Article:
If you are single, this book is helpful because it provides useful information about mental health that is good for adults. The fairy tales in the book also include the real story and history of them, which can also be like a college experience for people. Believing what you thought as a child is not really useful to continue into adulthood. I have to include the original public domain version of the fairy tales to avoid being sued by the Disney Corporation. Basically, it is a good idea to leave childish things behind as a single adult with no kids, which can be done by briefly reliving your childhood and remembering a fairy tale and realizing you don't really need it anymore.

Much of the information contained in this book is also information that you can find in other books. The information or "tools" in any single generic self-help book are pretty much the same in every other one. Some readers fall into the trap of consuming many business/self-help books and become similar to the guy who has every tool imaginable tucked away neatly in his garage but also never gets around to fixing anything or using any of them. This creates a problem of stagnation and just consuming and talking and doing nothing. It is sometimes better to be the guy who purchased a $50 mechanic's toolkit and delusionally believes he can turn his broken-down Volvo into a Formula 1 race car by taking apart everything and putting it back together and doing that again and again and again while also not spending a single dollar on anything else. Eventually, even a clueless person who has no idea what they are doing figures out how to get the engine running again.

This book is intended to be that metaphorical $50 toolkit or another tool to add to your shelf of shiny tools. The information contained in this book could be tried out over and over again until something begins working again, or it could be read and enjoyed by someone who has their car running already and finds the information fun to read every once in a while.

This book is also like a thesaurus for mental health. I've found in my own life that sometimes I can feel blah or that my life is permanently stuck in neutral, where things are not bad or fantastic; everything is running smoothly, but I feel like I'm not going anywhere. If you have a Type A personality, like a race car driver always on the go, all gas no brake, all the time, then being in a car that only runs in neutral is a mind-numbingly dull experience.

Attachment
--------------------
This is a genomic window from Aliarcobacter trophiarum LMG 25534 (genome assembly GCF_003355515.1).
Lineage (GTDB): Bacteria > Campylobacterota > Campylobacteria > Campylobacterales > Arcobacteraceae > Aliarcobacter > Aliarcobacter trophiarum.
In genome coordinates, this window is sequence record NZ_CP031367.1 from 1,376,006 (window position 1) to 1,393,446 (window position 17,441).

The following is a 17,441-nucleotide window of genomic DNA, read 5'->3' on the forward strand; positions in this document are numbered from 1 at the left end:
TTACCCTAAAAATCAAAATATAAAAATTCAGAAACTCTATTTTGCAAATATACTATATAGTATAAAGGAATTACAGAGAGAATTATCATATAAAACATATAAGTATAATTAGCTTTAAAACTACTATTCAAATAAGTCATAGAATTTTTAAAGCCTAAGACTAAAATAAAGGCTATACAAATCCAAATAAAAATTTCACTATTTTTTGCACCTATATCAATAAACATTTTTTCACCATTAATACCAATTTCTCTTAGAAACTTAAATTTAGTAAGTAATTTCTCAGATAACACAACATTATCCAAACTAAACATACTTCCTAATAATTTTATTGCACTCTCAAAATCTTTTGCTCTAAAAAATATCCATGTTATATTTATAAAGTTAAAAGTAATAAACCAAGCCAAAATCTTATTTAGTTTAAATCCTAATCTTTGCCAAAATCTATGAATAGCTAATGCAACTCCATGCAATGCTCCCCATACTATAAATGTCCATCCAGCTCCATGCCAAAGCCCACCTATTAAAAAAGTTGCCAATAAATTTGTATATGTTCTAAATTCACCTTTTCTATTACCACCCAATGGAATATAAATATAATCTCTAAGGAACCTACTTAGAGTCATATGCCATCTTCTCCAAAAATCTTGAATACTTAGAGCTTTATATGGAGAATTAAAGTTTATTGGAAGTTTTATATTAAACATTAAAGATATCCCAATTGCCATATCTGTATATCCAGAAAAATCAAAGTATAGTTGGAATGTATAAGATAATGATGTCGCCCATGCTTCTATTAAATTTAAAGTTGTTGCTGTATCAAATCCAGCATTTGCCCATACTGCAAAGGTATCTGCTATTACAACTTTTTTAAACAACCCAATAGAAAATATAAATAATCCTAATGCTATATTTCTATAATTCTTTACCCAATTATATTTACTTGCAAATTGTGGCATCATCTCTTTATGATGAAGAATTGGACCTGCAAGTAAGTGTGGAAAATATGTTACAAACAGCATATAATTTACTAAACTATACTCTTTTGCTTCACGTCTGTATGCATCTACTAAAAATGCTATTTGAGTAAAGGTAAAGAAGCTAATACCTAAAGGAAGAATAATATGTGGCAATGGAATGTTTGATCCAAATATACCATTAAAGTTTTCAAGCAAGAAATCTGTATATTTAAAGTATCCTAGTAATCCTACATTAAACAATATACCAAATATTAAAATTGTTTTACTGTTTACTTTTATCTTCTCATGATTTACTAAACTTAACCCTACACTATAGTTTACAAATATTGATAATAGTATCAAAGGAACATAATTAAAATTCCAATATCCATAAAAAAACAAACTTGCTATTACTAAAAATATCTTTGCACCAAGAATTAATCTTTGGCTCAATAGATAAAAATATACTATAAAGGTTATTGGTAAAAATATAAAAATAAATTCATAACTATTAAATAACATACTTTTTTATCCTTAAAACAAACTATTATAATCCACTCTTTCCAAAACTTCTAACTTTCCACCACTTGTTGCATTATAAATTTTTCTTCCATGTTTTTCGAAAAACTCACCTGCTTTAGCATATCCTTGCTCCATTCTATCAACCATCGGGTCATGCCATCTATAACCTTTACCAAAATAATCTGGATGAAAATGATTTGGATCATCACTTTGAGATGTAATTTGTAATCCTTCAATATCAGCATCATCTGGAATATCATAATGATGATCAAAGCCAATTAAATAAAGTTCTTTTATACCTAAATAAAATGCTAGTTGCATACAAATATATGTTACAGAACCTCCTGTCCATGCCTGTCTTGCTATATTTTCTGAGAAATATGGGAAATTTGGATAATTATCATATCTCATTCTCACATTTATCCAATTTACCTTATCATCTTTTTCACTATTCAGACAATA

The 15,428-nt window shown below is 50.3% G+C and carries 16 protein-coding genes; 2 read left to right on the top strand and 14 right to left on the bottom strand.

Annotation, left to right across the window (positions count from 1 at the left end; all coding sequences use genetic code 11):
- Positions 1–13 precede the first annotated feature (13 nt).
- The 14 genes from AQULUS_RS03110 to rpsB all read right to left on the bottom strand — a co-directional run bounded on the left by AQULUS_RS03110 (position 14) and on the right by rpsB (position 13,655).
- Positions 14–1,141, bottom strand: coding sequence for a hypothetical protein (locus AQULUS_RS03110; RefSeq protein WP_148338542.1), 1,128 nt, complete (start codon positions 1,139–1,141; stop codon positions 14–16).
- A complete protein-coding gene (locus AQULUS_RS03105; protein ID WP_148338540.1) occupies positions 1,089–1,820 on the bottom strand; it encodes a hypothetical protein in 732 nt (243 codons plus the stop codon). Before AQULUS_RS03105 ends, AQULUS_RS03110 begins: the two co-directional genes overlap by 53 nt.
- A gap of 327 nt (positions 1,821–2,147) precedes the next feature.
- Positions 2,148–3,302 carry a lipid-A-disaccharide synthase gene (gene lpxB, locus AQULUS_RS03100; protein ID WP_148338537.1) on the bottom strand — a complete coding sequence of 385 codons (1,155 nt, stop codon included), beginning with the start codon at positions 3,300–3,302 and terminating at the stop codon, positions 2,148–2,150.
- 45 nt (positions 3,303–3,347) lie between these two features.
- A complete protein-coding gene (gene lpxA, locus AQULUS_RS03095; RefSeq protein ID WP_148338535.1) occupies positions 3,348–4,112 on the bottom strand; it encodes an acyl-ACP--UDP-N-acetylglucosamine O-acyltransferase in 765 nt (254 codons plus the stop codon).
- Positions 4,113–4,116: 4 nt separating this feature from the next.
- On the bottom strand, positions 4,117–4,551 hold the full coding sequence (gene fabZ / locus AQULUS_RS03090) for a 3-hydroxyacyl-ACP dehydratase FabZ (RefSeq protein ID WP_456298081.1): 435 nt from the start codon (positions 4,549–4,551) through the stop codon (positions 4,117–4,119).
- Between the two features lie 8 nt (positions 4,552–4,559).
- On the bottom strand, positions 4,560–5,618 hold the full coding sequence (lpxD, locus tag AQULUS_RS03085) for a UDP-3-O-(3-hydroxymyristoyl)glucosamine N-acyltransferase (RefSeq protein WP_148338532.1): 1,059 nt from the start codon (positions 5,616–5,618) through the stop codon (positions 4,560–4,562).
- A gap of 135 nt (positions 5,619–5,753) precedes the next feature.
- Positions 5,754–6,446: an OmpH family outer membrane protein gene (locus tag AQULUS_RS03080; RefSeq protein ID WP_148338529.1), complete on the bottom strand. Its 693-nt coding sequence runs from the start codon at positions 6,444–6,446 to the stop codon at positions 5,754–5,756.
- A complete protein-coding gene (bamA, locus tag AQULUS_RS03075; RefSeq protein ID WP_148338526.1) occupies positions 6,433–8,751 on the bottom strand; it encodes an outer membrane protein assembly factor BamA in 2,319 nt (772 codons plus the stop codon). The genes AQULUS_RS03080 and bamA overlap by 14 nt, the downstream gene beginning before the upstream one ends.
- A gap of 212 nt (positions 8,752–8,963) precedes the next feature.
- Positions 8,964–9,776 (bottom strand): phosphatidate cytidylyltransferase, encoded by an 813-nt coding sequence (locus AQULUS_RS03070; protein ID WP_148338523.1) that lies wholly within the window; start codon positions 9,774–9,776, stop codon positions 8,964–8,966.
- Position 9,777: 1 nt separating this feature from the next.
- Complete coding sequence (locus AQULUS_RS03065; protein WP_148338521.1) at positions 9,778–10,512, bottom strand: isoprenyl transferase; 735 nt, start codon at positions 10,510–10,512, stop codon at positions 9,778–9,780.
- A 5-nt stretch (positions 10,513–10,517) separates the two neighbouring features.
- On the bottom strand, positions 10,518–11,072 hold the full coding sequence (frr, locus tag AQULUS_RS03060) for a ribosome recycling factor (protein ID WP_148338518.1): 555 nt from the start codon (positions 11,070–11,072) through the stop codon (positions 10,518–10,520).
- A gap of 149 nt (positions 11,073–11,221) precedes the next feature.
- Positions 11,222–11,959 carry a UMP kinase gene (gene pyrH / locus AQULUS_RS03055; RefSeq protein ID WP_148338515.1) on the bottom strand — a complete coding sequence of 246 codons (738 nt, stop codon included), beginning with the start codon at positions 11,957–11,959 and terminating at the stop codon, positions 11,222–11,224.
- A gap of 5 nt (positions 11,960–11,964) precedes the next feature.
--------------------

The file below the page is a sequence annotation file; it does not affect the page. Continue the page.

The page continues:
For people who sometimes feel their life is in neutral, this book functions like a clutch or thesaurus of ideas. People can try as much or as little from this book as they want, but it is full of mental health tips, ideas, and information to push people into that first gear again and get things moving. Like learning to drive a stick shift, the first gear from neutral is the hardest and most difficult. It can be rough to learn, even for people who know how to drive an automatic, but eventually, it becomes a smooth ride. Mental health is like that sometimes, difficult in the beginning, but eventually, it becomes like driving in cruise control with AI driver assist functions that help you stay in the lane and get to your destination in an efficient and timely manner.

Chances are if you are reading this book you already are doing mostly the right things to improve your mental health. This book was written as my contribution to Mental Health Month 2023. I just hope it has information in it that you may find useful. Just remember not to sweat the small stuff.

And it’s all small stuff.